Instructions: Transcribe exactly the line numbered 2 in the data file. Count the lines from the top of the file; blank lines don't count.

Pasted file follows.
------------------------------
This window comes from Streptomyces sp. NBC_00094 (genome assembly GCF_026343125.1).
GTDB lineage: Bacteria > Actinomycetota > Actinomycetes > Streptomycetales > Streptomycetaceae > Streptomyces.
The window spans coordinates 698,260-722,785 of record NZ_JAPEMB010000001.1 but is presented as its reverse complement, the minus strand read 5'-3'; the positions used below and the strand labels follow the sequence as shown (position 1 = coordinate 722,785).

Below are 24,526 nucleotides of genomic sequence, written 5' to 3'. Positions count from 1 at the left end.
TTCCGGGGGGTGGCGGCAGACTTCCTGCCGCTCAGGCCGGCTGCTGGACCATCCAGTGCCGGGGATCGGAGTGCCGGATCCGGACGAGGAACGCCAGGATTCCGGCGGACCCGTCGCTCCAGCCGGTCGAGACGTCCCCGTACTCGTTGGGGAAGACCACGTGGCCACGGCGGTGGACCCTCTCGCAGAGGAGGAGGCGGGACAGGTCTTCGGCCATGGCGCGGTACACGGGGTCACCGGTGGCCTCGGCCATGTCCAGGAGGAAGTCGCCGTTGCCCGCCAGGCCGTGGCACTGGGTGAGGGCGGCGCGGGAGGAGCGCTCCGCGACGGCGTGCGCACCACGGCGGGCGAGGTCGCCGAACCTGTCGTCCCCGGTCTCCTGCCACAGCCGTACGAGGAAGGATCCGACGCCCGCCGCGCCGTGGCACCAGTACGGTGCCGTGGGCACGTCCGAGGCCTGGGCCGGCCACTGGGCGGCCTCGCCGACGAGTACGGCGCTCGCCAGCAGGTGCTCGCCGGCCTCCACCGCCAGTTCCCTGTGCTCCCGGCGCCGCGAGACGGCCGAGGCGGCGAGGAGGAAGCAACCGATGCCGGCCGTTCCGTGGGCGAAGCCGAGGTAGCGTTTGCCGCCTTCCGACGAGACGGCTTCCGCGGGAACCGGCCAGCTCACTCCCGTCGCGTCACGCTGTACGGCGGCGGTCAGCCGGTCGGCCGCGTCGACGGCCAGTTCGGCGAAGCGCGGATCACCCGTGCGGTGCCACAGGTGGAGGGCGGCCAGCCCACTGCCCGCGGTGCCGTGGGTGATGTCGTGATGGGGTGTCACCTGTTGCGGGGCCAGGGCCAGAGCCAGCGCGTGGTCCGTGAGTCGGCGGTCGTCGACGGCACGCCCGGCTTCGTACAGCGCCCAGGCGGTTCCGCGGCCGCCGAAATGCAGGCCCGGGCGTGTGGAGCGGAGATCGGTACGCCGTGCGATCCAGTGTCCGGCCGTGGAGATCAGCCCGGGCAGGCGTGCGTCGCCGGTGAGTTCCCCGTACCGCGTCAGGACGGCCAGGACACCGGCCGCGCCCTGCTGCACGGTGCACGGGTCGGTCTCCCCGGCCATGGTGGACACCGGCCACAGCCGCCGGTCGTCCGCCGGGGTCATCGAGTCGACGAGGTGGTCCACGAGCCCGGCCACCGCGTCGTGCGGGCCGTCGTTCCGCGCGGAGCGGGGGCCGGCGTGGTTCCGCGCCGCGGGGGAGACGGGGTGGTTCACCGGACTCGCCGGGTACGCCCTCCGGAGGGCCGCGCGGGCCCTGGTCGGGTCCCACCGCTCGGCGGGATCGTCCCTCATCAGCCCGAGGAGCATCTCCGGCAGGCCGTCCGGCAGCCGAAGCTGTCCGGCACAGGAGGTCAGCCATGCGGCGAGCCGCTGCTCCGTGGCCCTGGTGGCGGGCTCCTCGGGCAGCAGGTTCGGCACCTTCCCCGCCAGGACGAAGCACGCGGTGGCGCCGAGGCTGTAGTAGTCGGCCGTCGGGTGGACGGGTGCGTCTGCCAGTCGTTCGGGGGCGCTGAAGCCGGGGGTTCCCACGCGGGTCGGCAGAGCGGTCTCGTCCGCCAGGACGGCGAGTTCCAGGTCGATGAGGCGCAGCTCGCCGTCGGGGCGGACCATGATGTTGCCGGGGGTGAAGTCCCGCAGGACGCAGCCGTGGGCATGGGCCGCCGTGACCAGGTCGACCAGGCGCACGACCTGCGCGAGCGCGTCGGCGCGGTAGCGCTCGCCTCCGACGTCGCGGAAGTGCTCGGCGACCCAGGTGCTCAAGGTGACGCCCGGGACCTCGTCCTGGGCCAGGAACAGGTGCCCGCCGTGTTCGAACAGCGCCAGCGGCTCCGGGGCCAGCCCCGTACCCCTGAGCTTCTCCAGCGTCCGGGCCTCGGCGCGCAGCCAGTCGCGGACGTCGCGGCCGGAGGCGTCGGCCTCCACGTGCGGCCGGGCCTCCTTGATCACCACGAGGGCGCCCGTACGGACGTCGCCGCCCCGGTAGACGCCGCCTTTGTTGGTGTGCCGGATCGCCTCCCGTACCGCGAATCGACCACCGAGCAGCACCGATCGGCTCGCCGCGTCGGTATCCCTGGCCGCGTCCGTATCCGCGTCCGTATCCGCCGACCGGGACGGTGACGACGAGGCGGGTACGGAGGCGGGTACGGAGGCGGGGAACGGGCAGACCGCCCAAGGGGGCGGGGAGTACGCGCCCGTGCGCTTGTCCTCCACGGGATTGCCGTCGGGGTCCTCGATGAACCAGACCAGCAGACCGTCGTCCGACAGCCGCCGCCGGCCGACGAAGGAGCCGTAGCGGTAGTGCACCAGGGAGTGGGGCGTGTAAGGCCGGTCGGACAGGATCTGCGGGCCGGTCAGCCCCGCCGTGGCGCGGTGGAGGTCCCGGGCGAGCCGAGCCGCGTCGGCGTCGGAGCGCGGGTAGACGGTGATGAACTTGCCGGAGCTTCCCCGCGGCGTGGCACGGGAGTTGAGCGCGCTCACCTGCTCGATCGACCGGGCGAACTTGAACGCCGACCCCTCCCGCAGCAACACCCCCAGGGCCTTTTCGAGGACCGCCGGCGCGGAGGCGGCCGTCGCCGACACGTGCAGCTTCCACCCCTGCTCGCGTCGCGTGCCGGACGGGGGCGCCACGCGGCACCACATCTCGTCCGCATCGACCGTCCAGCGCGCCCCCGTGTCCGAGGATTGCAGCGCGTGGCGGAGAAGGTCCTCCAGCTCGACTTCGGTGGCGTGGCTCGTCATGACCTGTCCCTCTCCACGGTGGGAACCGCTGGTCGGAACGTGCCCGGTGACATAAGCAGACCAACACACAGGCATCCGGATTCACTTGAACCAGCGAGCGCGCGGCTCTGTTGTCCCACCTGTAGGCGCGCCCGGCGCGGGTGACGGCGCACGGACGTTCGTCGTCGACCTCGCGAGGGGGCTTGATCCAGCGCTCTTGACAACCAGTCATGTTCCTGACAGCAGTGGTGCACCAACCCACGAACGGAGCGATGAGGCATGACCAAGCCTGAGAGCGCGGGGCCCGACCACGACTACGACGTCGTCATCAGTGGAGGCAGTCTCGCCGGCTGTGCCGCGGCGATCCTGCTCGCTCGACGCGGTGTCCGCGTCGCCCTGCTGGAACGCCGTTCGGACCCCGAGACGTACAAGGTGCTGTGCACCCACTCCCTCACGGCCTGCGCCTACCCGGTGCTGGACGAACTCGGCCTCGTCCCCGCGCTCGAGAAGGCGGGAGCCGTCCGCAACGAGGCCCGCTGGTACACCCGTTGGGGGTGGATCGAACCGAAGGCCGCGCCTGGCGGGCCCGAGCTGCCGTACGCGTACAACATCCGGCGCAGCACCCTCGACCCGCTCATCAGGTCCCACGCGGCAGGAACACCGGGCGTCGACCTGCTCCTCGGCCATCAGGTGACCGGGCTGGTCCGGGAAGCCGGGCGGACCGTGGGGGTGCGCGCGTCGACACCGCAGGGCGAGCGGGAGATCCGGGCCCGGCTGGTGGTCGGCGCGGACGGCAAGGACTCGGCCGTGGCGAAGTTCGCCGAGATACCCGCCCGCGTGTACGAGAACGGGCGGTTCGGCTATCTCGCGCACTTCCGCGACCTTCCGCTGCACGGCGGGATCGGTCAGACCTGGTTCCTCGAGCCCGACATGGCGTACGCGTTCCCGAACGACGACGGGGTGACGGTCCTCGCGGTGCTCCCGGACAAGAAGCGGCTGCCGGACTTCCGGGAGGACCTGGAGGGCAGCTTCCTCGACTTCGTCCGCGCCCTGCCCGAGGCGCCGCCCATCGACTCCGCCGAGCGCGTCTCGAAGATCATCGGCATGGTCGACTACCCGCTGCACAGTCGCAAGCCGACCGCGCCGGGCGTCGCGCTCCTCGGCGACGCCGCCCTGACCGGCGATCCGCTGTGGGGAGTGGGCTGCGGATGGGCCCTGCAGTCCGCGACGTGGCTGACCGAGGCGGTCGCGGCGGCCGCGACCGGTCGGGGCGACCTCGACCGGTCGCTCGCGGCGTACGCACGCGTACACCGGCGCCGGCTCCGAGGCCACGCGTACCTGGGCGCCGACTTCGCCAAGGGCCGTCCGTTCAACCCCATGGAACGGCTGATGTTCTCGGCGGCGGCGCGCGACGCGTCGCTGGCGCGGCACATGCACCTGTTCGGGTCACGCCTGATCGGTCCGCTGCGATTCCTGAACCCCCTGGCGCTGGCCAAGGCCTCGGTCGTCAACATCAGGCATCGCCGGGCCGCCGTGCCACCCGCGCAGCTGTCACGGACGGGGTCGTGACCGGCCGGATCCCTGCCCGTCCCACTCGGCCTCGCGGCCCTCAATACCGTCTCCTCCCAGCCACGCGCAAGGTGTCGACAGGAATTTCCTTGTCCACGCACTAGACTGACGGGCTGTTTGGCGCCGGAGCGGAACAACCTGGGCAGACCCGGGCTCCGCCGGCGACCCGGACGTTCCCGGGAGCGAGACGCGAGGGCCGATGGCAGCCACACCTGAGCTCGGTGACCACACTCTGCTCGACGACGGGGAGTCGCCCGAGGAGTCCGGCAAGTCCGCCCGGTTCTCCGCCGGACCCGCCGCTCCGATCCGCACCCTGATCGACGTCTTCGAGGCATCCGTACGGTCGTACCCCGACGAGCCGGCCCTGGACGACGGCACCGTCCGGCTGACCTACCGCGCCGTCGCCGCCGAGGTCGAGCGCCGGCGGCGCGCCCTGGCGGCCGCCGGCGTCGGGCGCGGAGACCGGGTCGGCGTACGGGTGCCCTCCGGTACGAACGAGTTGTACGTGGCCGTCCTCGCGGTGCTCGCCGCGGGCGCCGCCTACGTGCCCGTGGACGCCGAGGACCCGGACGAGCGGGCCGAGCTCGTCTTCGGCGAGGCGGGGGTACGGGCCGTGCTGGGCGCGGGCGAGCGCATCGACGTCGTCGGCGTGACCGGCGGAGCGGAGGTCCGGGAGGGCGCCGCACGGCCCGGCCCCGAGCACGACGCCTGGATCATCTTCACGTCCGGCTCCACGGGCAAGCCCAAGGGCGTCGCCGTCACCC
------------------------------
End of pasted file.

GTDB lineage: Bacteria > Actinomycetota > Actinomycetes > Streptomycetales > Streptomycetaceae > Streptomyces.